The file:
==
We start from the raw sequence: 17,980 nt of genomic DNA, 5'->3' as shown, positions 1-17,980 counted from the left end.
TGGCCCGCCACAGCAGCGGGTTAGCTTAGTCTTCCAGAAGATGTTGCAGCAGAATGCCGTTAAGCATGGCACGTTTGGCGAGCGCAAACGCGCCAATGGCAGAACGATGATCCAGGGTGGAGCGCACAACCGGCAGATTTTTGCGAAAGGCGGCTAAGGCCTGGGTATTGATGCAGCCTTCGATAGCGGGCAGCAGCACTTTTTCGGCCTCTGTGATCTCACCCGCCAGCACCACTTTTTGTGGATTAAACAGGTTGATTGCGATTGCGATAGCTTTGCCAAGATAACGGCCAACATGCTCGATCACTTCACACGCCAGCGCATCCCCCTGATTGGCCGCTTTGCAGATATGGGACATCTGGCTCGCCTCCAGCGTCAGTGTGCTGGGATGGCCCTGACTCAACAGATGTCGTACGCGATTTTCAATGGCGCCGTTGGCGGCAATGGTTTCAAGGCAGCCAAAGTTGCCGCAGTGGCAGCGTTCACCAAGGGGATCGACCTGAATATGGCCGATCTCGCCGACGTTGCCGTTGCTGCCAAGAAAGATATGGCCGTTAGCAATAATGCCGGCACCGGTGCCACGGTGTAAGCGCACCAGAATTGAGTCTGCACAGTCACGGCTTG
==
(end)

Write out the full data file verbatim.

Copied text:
We start from the raw sequence: 17,980 nt of genomic DNA, 5'->3' as shown, positions 1-17,980 counted from the left end.
TGGCCCGCCACAGCAGCGGGTTAGCTTAGTCTTCCAGAAGATGTTGCAGCAGAATGCCGTTAAGCATGGCACGTTTGGCGAGCGCAAACGCGCCAATGGCAGAACGATGATCCAGGGTGGAGCGCACAACCGGCAGATTTTTGCGAAAGGCGGCTAAGGCCTGGGTATTGATGCAGCCTTCGATAGCGGGCAGCAGCACTTTTTCGGCCTCTGTGATCTCACCCGCCAGCACCACTTTTTGTGGATTAAACAGGTTGATTGCGATTGCGATAGCTTTGCCAAGATAACGGCCAACATGCTCGATCACTTCACACGCCAGCGCATCCCCCTGATTGGCCGCTTTGCAGATATGGGACATCTGGCTCGCCTCCAGCGTCAGTGTGCTGGGATGGCCCTGACTCAACAGATGTCGTACGCGATTTTCAATGGCGCCGTTGGCGGCAATGGTTTCAAGGCAGCCAAAGTTGCCGCAGTGGCAGCGTTCACCAAGGGGATCGACCTGAATATGGCCGATCTCGCCGACGTTGCCGTTGCTGCCAAGAAAGATATGGCCGTTAGCAATAATGCCGGCACCGGTGCCACGGTGTAAGCGCACCAGAATTGAGTCTGCACAGTCACGGCTTG